The party's Brexit spokesman Sammy Wilson told the BBC: "The implications for Northern Ireland are far, far too serious.
"First of all, it would take us away from the country that we fought to stay part of.
"And secondly, it would break us away from the economy on which we are dependent.
"Because, of course, the GB economy is the most important economy given where we export our goods and bring our goods from."
In the wake of Tory chief whip Julian Smith saying the Government should have made it clear that a softer Brexit was inevitable after the 2017 general election, Chief Secretary to the Treasury Liz Truss told BBC Radio 4's Today programme: "It's not clear to me that going softer is the way to command support."
She added: "If you look at the parliamentary arithmetic now, it's not clear that something like a customs union actually commands support."
Ms Truss said: "I think that we are well prepared for no deal.
"I don't have any fear of no deal."
Referring to the chief whip's comment that the Cabinet was the most ill-disciplined in history, Ms Truss said: "It's difficult to compare Cabinets through the ages.
"Of course, this is an incredibly testing time; it's a time when we have got a minority Government.
"And there are differences of opinion, I won't deny that."
Ms Truss said: "The will of Parliament so far has not been in favour of a customs union.
"I think the answer lies in modifications to the Prime Minister's deal to be able to get that to have support."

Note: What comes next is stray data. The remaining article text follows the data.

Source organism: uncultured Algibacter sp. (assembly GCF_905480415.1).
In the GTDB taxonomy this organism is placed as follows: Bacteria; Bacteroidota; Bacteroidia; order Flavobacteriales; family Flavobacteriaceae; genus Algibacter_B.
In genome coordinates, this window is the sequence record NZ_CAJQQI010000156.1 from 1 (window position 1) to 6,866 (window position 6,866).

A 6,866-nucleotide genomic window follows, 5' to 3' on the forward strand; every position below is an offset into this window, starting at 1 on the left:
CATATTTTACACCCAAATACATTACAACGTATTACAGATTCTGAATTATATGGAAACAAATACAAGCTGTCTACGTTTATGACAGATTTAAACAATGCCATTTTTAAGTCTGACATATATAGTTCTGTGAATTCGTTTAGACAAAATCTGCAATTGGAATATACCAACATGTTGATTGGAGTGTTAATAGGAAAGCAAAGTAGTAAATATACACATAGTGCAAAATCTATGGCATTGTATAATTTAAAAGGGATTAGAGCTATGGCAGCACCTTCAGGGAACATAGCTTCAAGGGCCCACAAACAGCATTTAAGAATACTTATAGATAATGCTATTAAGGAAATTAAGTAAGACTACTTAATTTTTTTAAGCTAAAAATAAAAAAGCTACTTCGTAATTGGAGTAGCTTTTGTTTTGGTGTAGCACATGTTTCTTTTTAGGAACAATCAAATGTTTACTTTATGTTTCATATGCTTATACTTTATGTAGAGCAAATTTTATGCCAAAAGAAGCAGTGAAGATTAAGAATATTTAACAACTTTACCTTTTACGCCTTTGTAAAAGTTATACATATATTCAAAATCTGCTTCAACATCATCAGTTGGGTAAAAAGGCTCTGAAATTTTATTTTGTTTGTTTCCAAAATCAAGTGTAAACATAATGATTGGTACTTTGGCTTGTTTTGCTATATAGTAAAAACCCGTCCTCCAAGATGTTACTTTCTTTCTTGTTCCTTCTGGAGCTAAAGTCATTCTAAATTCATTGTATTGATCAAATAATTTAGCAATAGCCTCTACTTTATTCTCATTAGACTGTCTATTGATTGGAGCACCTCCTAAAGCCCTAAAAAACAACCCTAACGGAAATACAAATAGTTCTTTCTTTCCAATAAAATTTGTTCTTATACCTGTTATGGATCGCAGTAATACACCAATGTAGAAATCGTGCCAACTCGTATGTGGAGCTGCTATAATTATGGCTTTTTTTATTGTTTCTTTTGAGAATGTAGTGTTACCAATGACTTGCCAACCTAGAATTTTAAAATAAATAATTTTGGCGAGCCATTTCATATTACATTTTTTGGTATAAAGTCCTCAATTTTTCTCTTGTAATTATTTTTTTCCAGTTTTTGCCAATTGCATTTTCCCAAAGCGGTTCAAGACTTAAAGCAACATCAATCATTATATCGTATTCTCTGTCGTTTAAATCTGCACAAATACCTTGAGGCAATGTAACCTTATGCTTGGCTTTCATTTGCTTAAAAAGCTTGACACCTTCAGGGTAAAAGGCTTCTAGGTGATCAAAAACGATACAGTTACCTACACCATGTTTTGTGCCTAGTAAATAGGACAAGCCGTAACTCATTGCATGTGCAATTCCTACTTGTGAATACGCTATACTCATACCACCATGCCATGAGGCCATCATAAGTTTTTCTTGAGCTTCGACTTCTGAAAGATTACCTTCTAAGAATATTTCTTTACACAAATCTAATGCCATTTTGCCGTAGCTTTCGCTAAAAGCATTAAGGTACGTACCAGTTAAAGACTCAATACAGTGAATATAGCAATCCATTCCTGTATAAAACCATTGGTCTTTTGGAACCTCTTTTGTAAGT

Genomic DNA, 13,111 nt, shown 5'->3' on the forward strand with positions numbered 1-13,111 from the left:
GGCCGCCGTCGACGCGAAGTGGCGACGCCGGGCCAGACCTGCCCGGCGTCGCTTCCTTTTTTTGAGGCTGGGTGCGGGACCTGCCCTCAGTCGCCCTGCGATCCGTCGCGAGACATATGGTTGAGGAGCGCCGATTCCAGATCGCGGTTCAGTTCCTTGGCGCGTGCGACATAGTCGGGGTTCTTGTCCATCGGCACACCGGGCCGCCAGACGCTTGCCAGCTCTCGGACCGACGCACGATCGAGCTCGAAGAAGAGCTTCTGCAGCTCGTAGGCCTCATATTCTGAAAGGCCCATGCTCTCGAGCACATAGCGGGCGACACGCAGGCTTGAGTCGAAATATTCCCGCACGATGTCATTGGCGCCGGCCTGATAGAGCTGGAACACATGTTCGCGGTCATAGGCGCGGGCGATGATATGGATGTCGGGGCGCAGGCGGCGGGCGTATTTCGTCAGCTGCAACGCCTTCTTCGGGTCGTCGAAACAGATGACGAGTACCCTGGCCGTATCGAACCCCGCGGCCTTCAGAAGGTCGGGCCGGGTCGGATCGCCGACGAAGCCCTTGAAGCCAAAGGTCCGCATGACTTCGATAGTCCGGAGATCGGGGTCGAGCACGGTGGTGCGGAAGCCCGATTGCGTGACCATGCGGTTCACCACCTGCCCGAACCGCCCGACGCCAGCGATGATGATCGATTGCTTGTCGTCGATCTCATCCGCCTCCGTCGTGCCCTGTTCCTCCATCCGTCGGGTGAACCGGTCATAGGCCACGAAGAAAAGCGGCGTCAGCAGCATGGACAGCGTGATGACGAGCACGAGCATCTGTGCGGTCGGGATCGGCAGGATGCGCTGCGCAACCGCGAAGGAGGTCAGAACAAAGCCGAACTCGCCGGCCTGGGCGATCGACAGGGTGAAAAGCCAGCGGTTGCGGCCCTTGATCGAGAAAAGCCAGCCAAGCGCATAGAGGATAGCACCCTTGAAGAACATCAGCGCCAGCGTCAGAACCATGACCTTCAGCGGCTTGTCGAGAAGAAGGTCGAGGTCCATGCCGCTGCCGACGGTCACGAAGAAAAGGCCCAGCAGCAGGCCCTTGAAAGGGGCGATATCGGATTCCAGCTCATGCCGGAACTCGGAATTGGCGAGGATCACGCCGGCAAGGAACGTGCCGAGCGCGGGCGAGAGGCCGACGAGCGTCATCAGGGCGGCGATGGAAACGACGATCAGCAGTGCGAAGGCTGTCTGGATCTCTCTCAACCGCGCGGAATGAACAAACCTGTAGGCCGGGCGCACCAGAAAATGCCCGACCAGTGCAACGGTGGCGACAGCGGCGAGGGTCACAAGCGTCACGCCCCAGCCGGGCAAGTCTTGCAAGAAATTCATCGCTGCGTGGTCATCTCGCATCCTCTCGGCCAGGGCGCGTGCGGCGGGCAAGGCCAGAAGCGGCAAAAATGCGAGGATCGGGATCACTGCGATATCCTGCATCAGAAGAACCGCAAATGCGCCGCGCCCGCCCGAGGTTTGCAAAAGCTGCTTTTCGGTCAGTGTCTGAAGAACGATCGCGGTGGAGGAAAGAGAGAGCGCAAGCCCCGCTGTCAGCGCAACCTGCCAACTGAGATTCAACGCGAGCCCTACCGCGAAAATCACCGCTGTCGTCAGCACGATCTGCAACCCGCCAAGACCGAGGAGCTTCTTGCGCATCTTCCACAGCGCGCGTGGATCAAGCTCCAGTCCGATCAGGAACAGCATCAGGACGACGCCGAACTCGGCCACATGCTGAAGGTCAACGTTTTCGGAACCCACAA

Meanwhile, Tory Brexiteer Jacob Rees-Mogg had said he is "very concerned" that Theresa May will add a customs union onto her Brexit deal.
He told LBC radio: "My concern is that the Prime Minister is more concerned to avoid a no-deal Brexit than anything else.
"And therefore I am very concerned that she could decide to go for a customs union tacked onto her deal."
Mr Rees-Mogg also said Friday's vote on the Brexit deal would "probably have gone through" if it has been Mrs May's deal versus a general election.
Conservative MP Steve Baker, who maintained his opposition to Theresa May's Withdrawal Agreement in last week's vote, tweeted a thread showing how much Brexiteers had already "compromised" since the referendum.
"1. We are still in the EU nearly 3 years after the Referendum. We accepted the Art 50 route. We then accepted another 18 months of implementation period.
"2. We accepted ECJ jurisdiction over the agreement including over how much we pay and EU citizens rights.
"3. We accepted £39bn as a price to get to trade talks.
"4. We found we had to accept the Number 10 negotiating team negotiating in secrecy.
"5. UK fish were to be treated as outside of the single customs territory for trade purposes as a prelude to fishing rights for trade deal.
"6. This was always a bad deal. We compromised and compromised but we were not prepared to accept the threat to our constitution and democracy resulting from the Northern Irish backstop and the acceptance of EU laws over which we would have no say."